MAY 18, 2017   |   VIEW AS WEBPAGE
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Steve Zumbach
Steve Zumbach, a partner in the Des Moines firm Belin McCormick, is a specialist in family business.

All In the Family

When an underground spring near Japan's Mount Hakusan was discovered in 718, it was decided to build a spa and hotel on the site. The hotel owner, known by his family name Hoshi, did well and passed it along to the next generation. And the next. And next, and … now Family Business magazine sees Hoshi Ryokan as the world's oldest reining family-run company—46 generations' worth.

That is a far cry from the 15 percent of family businesses that Des Moines attorney Steve Zumbach sees as surviving even into their second generation. Running any business is full of pitfalls, and family-owned versions face even tougher odds due to, well, the family. The interest and commitment of family members may differ, as may their skill levels. Marriages, divorces, births and deaths bring in and drop out players. Public company shareholders are free to come and go as they please, a status not available to family owners.

"Business has never been more competitive. When combined with the family dynamic, planning for the family business is geometrically more complicated," says Zumbach, a specialist in family business and a partner in the Des Moines firm Belin McCormick.

To prep for guiding family businesses, Zumbach obtained a law degree, a CPA designation and a Ph.D. in economics. He then learned there was one more education hurdle—psychology. His knowledge there has been acquired on the job, which overall has led him to build some useful observations on making a go of a family-owned firm:

  • A governance structure should be created that enables all family interests to be represented without interfering with efficient decision-making.

  • Family members must perform their responsibilities beyond expectations. In short, they have to work harder than anyone else.

  • Co-workers often feel that family members have an unfair advantage. Hard work and performance are the best ways to earn their respect.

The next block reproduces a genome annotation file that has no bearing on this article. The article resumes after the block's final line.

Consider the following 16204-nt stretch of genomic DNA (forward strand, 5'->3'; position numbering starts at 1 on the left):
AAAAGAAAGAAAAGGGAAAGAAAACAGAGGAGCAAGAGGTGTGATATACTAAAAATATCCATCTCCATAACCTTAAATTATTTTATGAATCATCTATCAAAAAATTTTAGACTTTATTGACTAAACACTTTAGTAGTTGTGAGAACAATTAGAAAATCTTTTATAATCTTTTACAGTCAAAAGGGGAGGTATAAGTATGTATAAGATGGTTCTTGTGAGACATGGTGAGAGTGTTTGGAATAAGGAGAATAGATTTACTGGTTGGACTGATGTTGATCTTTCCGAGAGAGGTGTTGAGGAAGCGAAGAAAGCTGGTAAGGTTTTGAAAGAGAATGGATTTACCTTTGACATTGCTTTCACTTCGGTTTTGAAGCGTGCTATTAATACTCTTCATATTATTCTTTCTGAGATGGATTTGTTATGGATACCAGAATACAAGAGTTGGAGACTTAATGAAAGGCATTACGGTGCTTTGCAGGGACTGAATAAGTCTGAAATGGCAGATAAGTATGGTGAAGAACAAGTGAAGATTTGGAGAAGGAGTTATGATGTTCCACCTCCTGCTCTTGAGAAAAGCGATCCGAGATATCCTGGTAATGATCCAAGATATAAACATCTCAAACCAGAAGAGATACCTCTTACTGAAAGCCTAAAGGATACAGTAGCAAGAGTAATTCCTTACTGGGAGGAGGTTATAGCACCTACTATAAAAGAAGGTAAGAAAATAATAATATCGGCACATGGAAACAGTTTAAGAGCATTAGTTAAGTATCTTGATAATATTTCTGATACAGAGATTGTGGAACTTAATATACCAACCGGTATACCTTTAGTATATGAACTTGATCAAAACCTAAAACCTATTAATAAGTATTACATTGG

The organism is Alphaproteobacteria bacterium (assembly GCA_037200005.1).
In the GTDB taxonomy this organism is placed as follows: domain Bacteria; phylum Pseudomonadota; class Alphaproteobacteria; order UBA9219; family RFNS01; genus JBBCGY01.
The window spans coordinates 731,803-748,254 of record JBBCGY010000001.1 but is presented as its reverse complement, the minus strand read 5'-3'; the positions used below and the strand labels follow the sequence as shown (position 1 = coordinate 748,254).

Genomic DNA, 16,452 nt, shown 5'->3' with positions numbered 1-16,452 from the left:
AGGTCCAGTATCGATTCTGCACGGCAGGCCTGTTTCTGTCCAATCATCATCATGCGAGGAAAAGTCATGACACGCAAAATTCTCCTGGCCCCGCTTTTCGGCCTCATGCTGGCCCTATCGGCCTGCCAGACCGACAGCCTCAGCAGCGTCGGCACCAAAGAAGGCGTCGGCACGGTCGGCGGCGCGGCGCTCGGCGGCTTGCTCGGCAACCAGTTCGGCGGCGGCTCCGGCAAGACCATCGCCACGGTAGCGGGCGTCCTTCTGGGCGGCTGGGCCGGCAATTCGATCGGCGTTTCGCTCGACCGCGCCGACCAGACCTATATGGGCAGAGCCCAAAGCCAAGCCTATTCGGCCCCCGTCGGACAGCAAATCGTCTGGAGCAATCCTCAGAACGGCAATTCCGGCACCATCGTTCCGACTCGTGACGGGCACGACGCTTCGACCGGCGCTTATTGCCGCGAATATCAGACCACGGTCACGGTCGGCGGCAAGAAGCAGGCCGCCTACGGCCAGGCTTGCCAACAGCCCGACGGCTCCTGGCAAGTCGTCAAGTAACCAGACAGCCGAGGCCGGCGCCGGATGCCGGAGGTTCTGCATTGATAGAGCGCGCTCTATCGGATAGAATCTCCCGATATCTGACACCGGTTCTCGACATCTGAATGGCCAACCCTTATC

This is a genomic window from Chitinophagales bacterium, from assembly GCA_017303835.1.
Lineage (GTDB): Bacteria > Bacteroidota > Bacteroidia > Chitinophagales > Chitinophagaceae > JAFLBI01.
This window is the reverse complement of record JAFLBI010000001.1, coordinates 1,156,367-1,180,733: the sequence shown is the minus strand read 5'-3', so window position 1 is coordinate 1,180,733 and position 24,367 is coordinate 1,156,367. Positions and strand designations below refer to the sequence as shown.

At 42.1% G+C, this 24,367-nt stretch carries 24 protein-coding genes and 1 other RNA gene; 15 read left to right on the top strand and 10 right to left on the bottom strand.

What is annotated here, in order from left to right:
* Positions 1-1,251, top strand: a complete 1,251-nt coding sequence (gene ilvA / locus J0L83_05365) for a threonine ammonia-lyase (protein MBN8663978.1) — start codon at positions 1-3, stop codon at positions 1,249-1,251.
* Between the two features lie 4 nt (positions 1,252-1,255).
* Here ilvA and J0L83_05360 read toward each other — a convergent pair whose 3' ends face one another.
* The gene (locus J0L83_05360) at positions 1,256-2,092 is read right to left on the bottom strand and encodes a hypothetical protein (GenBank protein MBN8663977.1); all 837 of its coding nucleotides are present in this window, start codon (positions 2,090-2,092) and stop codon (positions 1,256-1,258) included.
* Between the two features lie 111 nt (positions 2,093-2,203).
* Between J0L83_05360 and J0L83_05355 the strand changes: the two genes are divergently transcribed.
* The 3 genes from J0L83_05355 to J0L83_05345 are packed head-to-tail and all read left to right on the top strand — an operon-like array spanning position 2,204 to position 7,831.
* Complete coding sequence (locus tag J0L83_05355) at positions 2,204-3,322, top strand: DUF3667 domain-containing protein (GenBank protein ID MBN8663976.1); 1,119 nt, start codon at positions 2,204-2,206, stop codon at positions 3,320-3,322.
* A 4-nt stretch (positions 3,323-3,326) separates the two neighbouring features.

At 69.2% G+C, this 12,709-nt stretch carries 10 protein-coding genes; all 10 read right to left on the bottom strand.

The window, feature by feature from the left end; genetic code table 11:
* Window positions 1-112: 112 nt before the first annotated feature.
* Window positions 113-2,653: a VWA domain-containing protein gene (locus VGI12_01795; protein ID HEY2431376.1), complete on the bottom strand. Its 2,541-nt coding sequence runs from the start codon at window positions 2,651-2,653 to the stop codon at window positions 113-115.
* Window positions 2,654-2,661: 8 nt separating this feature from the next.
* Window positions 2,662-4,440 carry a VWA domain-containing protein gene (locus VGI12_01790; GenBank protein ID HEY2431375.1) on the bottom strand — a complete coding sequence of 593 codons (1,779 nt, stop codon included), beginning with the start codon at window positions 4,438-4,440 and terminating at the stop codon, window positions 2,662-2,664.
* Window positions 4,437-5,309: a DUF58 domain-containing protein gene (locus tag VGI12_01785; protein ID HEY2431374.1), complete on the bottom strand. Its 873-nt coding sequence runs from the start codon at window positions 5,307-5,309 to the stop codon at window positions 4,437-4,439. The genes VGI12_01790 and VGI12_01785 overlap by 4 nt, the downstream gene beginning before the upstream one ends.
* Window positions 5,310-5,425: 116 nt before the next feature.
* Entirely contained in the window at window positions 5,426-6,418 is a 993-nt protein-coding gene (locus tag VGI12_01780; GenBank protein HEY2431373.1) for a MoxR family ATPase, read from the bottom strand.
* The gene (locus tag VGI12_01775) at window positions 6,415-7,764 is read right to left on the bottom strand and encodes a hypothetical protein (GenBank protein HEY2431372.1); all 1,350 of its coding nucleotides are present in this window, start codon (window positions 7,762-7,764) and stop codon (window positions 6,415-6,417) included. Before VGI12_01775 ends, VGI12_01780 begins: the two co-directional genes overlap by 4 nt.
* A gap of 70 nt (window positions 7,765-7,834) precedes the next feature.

• Some family members may have a sense of entitlement that diminishes the work ethic. This is not conducive to positive performance.

  • The fact that non-family members may be better qualified to lead a company should be accepted. (Harvard Business Review notes that limiting the head office to a family member only reduces the pool from which management is drawn.)

  • Outside directors with appropriate skills can add expertise and stability. (Zumbach often sees first-generation entrepreneurs balking at outside counsel.)

  • Performance criteria must be set and the family member should be evaluated annually and held accountable by non-family managers.

  • A mentoring program is useful, though family members should not mentor other family members as training and constructive criticism are generally better received from people outside the family.

Family businesses are hard work, both to build and to maintain. There are lawyers and accountants such as Zumbach to help see that the cogs of the gears run smoothly. And luckily, academics who can help are abundant. The Center for Family Enterprise is based at Northwestern University in Evanston, Ill. And right down the road, in Chicago, are family business counseling groups tied to the business schools at both Loyola University and DePaul University. See them — see someone — on how best to nurture your life's work.
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Legacy Bridge

Get Up Close and Personal at Annual Meetings

Dan Houston is a competent, confident business executive, a man well chosen to lead Principal Financial Group Inc. You could have attested to this yourself on May 16 had you attended the company's annual meeting at its downtown Des Moines campus.

Alas, as Houston spoke about his vision to shape Principal into an even bigger, better financial services firm than it now is, very few people besides officers and directors was there to listen. This was not the fault of Principal but rather that of the hordes of shareholders who maybe figured it was too nice a day to spend an hour or so hearing the direction that lies ahead for the money they have invested.

To be sure, shareholder meetings are not the sole, definitive measure by which to judge the merits of an investment. They're usually low-key affairs meant to conduct little official business besides electing directors and approving outside auditors (though I still well recall witnessing a slugfest in Findlay, Ohio, between steelmaker USX Corp. and corporate takeover artist Carl Icahn as he tried to install his own board).

But at least an annual meeting puts the company leader on a personal stage with you, where he or she can speak in person—and be spoken to—about past performance and future plans. You get to judge the soundness of these explanations and see for yourself the people who are running the firm where you have entrusted your investment dollars.

These are brief encounters, and if your company is based in another time zone it's not practical (or tax-deductible) to jet over to the meeting. But how often do you have a chance to look Dan Houston or any other CEO in the eye and ask whatever it is about their company that interests you? If they can take the time, so
might you.
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dsmWealth's picks on what you need to know

  • Are rich retirees hoarding cash out of fear? There's a time in everyone's life to save. There's also a time when you're supposed to spend, writes Ben Steverman in this article from Bloomberg News.

  • Shockingly, says the best performing sector of the S&P in the last 50 years has been this one.


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